Qbox is a support, hosting and management resource for popular open sources platforms, including Elasticsearch, a distributed data exploration and analytics tool, and Kubernetes, a cloud-native container orchestration platform.
“Those terms will mean nothing to 98 percent of readers,” jokes CEO and Co-Founder Mark Brandon. “Suffice to say, they are tools that take advantage of the intersection of big data and the cloud.”
According to Brandon, the idea for Qbox came to him by accident.
“We started out building a search tool for e-commerce companies, but noticed that customers were really just wanting us to provide the expertise around the tools that we were using on the backend, which included Elasticsearch,” he says. “We added Kubernetes tools and support later, after we re-architected our own Elasticsearch clusters to use Docker containers and Kubernetes.”
It was through hard work and the help of both the city of Fayetteville and the state of Arkansas that Qbox has grown to what it is today.
“It is true that ours, like any startup, is the result of a lot of hard work and sleepless nights by our team, the co-founders and stakeholders,” says Brandon. “But, we have also had tremendous support from the city of Fayetteville and the state of Arkansas as well, without which, we would not be here.
“Our first round of investment came from the Ark Challenge backers, way back in 2012 when we had no business being an investable organization,” he adds. “Later on, we received tremendous backing from the Arkansas Economic Development Commission, the Arkansas Development Finance Authority and the Arkansas Science & Technology Authority. It is no exaggeration to say that it took a village to bring forth our company.”
Qbox, according to Brandon, is working on the “bleeding edge” of computing technologies, creating things that have never been dreamt of before.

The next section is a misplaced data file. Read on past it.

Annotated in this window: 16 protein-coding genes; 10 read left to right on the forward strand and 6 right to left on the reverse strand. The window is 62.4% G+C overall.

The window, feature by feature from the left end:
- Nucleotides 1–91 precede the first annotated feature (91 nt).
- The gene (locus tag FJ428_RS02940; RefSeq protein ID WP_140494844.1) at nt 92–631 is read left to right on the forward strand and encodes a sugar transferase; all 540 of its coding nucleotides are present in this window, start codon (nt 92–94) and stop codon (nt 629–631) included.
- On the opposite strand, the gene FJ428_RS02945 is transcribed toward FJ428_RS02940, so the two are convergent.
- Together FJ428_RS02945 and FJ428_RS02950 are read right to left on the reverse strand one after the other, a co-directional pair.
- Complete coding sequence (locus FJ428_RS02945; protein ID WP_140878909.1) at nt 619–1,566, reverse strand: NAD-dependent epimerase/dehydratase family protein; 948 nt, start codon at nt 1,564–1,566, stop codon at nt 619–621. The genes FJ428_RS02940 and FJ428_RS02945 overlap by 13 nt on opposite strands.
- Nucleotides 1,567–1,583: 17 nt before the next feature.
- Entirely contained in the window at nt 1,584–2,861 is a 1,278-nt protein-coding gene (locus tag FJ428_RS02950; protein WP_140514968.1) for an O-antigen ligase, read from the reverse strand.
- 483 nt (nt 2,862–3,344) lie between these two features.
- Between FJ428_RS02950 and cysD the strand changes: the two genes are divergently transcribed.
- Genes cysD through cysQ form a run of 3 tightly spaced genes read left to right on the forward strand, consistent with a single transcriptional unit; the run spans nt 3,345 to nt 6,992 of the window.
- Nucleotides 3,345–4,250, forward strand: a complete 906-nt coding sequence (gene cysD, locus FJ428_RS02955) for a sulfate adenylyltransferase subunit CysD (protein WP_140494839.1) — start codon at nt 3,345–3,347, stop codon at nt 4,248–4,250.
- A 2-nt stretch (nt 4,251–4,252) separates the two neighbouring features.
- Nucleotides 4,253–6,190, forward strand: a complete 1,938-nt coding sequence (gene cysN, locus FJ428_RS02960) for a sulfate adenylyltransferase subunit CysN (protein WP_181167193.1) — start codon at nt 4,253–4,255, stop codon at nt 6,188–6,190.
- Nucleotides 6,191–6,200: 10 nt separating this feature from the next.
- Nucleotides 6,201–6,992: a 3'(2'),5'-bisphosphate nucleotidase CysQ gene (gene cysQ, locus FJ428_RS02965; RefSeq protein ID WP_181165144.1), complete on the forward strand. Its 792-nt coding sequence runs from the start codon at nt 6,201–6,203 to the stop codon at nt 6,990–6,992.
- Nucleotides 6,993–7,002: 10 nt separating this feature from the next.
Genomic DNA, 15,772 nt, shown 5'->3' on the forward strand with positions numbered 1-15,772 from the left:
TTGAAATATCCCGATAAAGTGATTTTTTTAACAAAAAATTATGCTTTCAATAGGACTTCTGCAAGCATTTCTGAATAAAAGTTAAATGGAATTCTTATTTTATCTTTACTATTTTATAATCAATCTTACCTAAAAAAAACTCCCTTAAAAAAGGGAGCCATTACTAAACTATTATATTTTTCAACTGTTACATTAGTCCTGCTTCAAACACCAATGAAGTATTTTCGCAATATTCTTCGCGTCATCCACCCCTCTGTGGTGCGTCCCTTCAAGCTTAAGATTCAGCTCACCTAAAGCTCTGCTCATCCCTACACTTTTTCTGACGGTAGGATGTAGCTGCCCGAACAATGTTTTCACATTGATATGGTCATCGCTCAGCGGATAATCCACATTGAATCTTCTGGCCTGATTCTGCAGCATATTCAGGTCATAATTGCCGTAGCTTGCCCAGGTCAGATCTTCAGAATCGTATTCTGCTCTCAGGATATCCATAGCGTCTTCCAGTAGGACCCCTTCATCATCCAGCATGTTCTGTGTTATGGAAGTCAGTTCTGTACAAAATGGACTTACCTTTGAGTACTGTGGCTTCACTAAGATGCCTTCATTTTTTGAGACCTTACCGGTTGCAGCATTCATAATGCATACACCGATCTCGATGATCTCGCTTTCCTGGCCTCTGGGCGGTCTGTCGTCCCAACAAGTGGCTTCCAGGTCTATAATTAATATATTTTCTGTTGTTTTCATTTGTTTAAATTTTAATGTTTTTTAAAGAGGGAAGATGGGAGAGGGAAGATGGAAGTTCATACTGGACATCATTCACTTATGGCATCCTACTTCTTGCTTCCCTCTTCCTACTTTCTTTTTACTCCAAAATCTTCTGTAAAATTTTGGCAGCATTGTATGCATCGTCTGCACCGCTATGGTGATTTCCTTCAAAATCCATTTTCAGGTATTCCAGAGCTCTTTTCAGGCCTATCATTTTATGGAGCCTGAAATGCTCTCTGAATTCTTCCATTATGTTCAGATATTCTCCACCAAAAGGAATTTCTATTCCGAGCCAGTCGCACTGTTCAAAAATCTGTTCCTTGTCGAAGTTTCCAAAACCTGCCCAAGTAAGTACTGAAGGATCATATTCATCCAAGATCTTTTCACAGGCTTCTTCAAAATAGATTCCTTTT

“It gives me tremendous pride to see our diverse team of nobodies from flyover-state USA gel together to create a meaningful enterprise,” he says. “It really is analogous to the feeling I got when my own children started to be functional on their own and develop their own personalities.”
As Qbox grew, so did the pressure for Brandon and his team to move the company out west to Silicon Valley. And for a time, they gave it the West Coast a chance. But eventually, Fayetteville won out.
“Back in 2015, we raised money from some big-name West Coast venture capitalists,” says Brandon. “There was serious pressure for us to move to San Francisco. Four of us moved there, and I commuted four days a week for five months during that period. We all moved back home to Fayetteville.
“There were some straightforward, hard-money reasons such as the aforementioned assistance from the state,” he adds. “But also, we found it was easier to attract talent when you’re one of only a few venture-backed companies in a given radius, instead of being one of hundreds within a few city blocks. Likewise, the cost structure and pace is more conducive to getting serious work done here.”
Creating a quality startup ecosystem like that of Northwest Arkansas is vital to the growth and success of technological companies like Qbox, according Brandon.
“Developing a technology eco-system is a two-decade long process, maybe longer,” he says. “It really only happens after the first round of successful companies exit and the talent from those companies go off to start their next ventures. The process becomes self-reinforcing when investors, state and municipal stakeholders, and the vendor community all band together to support each and every founder. Events like Startup Crawl, NWA Techfest, Tech Summit and Nowhere Developers are crucial to fostering this culture.”
Qbox has 20 employees, 14 of which are at their Fayetteville headquarters on Dickson Street. The company also has five employees in Europe and one in Asia.